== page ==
RIC shareholders can take Sec. 199A deduction for REIT dividends

By Alistair M. Nevius, J.D.

A regulated investment company (RIC) that receives qualified real estate investment trust (REIT) dividends will be able to report dividends the RIC pays to its shareholders as Sec. 199A dividends under final regulations issued by the IRS on Wednesday (T.D. 9899).

Sec. 199A provides a deduction of up to 20% of income from a domestic business operated as a sole proprietorship or through a partnership, S corporation, trust, or estate. It may be taken by individuals and by some estates and trusts. The deduction is generally equal to the lesser of 20% of the taxpayer’s qualified business income (QBI) plus 20% of the taxpayer’s qualified REIT dividends and qualified publicly traded partnership (PTP) income, or 20% of taxable income minus net capital gains. The Sec. 199A deduction is available to eligible taxpayers with QBI from qualified trades or businesses operated as sole proprietorships or through partnerships, S corporations, trusts, or estates, as well as for qualified REIT dividends and income from PTPs.

T.D. 9899 provides that a shareholder in a RIC may, subject to limitations, treat a Sec. 199A dividend received from a RIC as a qualified REIT dividend for purposes of determining the Sec. 199A deduction.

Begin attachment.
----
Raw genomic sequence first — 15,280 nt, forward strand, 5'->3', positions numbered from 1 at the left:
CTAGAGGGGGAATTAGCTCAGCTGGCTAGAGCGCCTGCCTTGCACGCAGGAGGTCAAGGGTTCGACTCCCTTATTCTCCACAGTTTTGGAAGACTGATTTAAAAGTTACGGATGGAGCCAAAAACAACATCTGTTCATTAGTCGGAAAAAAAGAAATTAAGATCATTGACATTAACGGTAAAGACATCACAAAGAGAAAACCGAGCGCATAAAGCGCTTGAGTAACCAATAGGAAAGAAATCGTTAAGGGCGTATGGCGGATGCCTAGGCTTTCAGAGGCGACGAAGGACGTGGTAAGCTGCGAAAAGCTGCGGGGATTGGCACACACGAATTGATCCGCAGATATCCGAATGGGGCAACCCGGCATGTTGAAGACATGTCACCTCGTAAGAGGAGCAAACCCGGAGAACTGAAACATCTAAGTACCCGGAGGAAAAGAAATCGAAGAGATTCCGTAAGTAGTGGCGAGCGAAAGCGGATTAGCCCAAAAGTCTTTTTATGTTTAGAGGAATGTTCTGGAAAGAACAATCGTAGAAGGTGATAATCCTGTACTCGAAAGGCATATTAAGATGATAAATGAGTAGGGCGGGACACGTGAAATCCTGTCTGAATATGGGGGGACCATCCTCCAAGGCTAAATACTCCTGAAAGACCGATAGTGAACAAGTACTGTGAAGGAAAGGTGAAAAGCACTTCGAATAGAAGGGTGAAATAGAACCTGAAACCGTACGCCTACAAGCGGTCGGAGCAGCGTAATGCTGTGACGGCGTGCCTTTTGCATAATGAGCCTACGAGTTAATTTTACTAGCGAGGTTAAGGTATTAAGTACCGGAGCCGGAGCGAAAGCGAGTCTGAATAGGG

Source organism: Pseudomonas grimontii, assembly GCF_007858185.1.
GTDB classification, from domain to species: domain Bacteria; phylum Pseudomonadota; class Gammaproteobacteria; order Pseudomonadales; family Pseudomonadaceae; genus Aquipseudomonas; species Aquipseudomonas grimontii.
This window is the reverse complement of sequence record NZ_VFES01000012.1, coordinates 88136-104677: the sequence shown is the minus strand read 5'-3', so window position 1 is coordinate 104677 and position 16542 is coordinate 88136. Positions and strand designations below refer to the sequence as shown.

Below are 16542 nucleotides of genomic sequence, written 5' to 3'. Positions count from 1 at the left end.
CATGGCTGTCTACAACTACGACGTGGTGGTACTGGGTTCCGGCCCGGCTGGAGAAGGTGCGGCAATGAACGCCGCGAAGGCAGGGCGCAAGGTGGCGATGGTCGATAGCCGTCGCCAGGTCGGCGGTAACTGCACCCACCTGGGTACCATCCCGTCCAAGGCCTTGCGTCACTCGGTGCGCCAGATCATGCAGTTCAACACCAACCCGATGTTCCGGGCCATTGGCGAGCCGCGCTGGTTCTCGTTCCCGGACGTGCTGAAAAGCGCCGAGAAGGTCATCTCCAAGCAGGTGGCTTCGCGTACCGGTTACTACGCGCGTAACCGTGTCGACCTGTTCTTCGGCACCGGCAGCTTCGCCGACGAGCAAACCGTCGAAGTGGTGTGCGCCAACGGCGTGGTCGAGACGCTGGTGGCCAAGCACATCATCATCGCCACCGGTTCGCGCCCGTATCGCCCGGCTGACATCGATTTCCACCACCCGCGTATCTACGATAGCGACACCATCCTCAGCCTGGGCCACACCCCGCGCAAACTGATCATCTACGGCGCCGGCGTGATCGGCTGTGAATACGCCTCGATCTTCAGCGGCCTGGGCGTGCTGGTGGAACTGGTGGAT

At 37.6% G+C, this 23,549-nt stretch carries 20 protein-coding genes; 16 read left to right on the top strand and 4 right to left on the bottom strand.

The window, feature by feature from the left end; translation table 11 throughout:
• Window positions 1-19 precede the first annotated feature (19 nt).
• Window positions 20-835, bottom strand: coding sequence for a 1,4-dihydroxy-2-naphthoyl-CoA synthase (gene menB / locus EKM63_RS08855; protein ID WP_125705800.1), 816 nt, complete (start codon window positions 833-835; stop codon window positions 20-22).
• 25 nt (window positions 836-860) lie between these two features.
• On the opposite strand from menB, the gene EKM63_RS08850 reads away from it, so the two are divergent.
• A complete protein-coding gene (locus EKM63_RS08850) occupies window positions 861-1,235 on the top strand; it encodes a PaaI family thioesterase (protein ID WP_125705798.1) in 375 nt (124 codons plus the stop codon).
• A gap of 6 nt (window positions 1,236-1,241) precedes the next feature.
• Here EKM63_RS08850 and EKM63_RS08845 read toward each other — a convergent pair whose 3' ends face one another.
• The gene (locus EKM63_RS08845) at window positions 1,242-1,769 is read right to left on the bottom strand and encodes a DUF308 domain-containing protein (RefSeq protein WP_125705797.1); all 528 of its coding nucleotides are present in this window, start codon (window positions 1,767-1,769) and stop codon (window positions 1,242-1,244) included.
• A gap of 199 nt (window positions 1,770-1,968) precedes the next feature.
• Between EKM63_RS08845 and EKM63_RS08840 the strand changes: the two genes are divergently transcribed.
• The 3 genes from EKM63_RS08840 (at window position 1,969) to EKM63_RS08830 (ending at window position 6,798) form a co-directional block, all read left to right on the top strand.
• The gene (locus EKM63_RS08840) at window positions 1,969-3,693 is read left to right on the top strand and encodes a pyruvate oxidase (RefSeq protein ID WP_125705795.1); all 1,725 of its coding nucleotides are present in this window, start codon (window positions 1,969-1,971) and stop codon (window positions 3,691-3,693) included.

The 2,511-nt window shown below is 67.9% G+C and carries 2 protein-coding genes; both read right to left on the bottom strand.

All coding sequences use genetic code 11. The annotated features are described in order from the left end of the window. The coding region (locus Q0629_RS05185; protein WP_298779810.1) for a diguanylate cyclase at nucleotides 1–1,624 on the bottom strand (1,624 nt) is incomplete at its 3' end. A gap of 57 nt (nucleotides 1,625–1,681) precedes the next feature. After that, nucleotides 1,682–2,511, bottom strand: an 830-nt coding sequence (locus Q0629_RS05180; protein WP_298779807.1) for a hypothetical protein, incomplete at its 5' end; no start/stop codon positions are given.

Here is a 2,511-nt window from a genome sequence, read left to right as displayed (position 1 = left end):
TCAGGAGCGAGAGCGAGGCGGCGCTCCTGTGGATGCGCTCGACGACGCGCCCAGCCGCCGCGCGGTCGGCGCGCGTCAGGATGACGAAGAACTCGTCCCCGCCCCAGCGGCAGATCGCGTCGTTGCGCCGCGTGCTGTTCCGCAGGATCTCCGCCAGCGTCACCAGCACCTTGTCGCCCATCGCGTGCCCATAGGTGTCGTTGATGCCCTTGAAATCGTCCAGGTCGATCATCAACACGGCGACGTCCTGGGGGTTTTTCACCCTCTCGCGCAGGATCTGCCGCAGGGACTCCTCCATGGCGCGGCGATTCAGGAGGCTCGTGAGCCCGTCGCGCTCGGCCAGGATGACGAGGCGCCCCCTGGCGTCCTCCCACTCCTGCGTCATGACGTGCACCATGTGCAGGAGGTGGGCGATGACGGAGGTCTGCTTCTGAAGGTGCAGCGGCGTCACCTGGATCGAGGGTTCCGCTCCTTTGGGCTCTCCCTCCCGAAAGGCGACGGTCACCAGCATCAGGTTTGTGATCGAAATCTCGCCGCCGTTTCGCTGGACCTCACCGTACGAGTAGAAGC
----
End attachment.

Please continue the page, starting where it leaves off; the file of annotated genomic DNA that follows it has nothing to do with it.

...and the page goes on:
The regulations also provide additional guidance on the treatment of previously disallowed losses that are included in QBI in subsequent years and provide guidance for taxpayers who hold interests in split-interest trusts or charitable remainder trusts.

T.D. 9899 finalizes with modifications proposed regulations (REG-134652-18) issued in February 2019. The regulations are effective 60 days after their publication in the Federal Register (scheduled for June 25). Taxpayers can elect to apply them to tax years beginning on or before the day the regulations take effect or can continue to rely on the 2019 proposed regulations for those years.

— Alistair M. Nevius, J.D., (Alistair.Nevius@aicpa-cima.com) is the JofA’s editor in chief, tax.


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